Angela Xiao

Residents and activists packed into the usually sparsely attended New Haven Board of Alders meeting on Monday night, awaiting a vote that could determine the fate of police accountability in New Haven. Instead, they received an anticlimactic outcome, as the Alders tabled voting on the contentious resolution.

The Elm City is currently engulfed in debates regarding the establishment of a Civilian Review Board to hold police officers accountable for brutality. At a Nov. 13 joint meeting of the Board of Alders’ Legislation and Public Safety Committees, committee members voted to advance a resolution creating a Review Board — whose establishment was required by a 2013 referendum vote to amend the city’s charter. But the proposed resolution was widely denounced by activists because it did not grant subpoena power — the power to demand documents and compel witness testimonies. The activists almost uniformly argued that without independent investigatory power, the Review Board would be powerless to address the police brutality that has plagued the Elm City for decades.

On Friday, activists rallied on the steps of City Hall and clashed with staffers of Mayor Toni Harp and police officers, who temporarily blocked their access to the building. Ultimately, the activists managed to schedule a meeting with Harp at 2:30 p.m. on Monday, just hours before the resolution in question was slated to be voted on by the full Board.

The Alders, at the urging of Board President Tyisha Walker-Myers and Majority Leader Richard Furlow agreed to table the resolution at the closed caucus meeting just the public meeting. In the actual meeting, which ran for just over half an hour, the agenda item concerning the Civilian Review Board proposal was read and passed on after a slew of other issues were voted on. At the meeting’s conclusion, many residents and attendees — who showed up to pressure the Alders for the proposal — were unaware that the issue had even been raised.

“Residents from every corner of New Haven have spoken up and it’s clear tonight that the Board of Alders is beginning to hear us,” representatives from the Yale Undergraduate Prison Project advocacy group said in a statement to the News. “But … a delayed vote means nothing if this ineffective civilian review board proposal isn’t amended and improved by the vote.”

The meeting earlier in the afternoon involved five representatives from the activist community — Jenny Tumas LAW ’20, Kerry Ellington, Jeannia Fu, Chris Garrafa, Aaron Jaffaeris and Emma Jones. Jones is a longtime advocate for a full-bodied Civilian Review Board. In 1997, her then- 21-year-old son Malik Jones was shot by East Haven police, reinvigorating the issue of police accountability after it was initially raised by a New Haven Alder in 1995. Since then, she has travelled through the country researching review boards and served as an advisor to the New Haven community on the M.A.L.I.K. proposal — a specific ordinance for a civilian review board with investigatory power that most activists point to as an adequate alternative to the current proposal.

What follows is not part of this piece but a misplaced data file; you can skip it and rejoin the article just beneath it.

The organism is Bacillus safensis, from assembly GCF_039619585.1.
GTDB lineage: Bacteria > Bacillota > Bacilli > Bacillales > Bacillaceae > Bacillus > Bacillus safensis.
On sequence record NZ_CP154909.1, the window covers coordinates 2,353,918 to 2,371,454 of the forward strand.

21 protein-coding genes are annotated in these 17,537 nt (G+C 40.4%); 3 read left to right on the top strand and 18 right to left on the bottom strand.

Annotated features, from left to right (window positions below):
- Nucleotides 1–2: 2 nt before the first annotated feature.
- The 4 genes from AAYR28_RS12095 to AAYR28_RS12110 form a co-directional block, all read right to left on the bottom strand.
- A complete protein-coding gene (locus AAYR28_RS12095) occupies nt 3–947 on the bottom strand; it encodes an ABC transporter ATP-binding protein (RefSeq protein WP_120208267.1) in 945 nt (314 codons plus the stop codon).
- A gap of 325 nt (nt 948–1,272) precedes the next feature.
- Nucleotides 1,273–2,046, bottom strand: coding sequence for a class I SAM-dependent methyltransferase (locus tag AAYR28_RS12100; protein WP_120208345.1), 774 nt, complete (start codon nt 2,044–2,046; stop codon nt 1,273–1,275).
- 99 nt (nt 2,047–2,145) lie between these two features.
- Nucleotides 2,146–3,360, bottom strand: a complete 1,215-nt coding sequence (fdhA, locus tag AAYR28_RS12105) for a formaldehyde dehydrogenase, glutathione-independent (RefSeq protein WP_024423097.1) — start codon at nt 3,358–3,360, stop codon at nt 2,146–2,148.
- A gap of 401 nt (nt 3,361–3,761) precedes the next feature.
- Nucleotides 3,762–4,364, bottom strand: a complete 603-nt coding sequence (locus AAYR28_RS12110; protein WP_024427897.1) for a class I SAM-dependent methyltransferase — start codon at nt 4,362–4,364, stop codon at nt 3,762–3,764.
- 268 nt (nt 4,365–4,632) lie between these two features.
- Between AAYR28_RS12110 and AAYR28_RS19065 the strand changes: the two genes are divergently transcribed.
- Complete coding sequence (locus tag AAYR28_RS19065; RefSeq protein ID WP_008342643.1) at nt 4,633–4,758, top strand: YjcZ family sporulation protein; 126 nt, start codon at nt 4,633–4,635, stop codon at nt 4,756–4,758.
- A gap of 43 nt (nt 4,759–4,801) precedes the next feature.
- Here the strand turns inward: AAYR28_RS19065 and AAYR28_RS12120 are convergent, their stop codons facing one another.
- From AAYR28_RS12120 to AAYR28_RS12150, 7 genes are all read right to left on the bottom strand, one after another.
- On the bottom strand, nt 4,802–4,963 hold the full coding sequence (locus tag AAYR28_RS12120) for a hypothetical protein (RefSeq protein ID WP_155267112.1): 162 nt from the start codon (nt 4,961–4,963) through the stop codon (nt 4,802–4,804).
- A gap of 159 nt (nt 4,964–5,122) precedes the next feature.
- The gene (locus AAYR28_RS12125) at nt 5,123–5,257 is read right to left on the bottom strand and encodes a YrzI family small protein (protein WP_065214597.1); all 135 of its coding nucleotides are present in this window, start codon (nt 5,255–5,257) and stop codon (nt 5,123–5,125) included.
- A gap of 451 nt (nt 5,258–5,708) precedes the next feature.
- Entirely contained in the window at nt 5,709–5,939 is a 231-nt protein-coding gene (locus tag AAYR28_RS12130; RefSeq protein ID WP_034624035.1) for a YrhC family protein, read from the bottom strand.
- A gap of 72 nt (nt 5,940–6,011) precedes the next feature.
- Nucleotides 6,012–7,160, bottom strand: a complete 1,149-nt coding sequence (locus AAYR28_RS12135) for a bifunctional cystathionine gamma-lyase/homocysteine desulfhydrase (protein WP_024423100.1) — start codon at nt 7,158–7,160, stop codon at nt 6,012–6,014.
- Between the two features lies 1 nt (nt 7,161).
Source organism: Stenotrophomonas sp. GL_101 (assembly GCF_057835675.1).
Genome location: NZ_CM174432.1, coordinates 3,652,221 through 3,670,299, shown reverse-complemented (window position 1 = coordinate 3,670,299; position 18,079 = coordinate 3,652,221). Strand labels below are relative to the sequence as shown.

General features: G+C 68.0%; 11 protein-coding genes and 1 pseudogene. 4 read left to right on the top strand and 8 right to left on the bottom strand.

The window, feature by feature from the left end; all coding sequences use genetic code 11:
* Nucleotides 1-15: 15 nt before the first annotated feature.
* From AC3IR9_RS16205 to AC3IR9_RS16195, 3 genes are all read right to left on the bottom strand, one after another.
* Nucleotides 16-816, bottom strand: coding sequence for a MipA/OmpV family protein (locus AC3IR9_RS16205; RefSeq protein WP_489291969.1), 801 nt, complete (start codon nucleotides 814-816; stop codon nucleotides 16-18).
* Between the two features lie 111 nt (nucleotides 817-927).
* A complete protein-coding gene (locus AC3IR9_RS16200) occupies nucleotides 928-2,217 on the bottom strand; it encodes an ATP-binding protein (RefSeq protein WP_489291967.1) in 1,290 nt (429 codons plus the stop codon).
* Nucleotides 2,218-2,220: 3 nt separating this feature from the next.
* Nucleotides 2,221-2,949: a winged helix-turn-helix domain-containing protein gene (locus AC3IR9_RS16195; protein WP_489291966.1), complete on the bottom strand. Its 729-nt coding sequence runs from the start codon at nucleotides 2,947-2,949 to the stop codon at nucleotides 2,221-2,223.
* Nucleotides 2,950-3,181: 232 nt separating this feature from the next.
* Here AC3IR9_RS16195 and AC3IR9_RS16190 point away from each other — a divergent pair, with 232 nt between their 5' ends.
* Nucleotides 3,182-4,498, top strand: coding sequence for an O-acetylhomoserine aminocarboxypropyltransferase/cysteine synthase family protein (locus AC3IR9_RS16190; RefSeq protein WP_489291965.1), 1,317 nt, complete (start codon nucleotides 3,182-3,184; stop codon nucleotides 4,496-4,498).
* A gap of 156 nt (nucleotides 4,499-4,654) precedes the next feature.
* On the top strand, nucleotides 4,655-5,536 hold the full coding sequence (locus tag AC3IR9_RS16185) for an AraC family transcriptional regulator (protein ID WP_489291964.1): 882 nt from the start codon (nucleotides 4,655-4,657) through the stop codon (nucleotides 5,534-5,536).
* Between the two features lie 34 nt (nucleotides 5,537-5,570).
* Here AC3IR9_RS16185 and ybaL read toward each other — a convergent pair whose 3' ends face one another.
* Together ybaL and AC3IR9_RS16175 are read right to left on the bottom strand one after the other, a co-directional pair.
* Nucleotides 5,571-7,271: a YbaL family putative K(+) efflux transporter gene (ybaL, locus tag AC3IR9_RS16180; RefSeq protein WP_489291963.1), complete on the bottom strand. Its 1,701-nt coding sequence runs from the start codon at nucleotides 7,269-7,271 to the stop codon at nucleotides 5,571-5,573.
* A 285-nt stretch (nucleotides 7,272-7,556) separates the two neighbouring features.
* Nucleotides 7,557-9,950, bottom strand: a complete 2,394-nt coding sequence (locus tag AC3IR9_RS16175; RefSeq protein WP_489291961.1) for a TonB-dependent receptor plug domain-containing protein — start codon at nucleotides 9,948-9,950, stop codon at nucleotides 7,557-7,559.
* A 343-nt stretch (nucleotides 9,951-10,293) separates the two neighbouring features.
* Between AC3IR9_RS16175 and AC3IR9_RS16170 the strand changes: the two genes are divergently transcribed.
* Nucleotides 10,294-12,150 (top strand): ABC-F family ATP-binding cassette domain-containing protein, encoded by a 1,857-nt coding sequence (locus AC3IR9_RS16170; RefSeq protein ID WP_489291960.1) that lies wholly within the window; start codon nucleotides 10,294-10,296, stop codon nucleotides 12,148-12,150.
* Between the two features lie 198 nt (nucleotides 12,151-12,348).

In the meeting, the activists spoke with Harp, Walker-Myers and Furlow. Walker-Myers and Furlow approached the meeting with the intention of calling on their colleagues to pass on the resolution at the full Board meeting.

Furlow explained that the ultimate decision to pass over the current proposal reflected the fact that amendments to the proposal were still being considered. The process of amending resolutions, he explained, continues past the stage of committee approval. In a resolution as contentious as this one, he recognized that more time was needed to prepare “the best CRB” proposal possible.

In the 2:30 p.m. meeting, Furlow said that he and Walker-Myers “affirmed [their] commitment to work with the community.” That commitment, he suggested, was more than political.

“I am a black man. You think I’m not concerned about this?” Furlow said.

As mayor, Harp does not have a direct impact on proposals in the Board of Alders — the city’s legislative arm. But activists engaged her in the hopes that she would facilitate conversation on the issue.

According to Tumas, Harp was supportive of the activists’ requests and promised to engage in conversation with the Board of Alders leadership. Tumas told the News that Harp agreed that the demands by community advocates seemed reasonable, especially given the level of community involvement that has historically been a part of the conversation on establishing a review board.

“The charter, in fact, demands that the ordinance [establishes a community review board] has community support,” Tumas said.

Of the Board of Alders’ 30 members, 28 were present for Monday evening’s meeting.

Angela Xiao | angela.xiao@yale.edu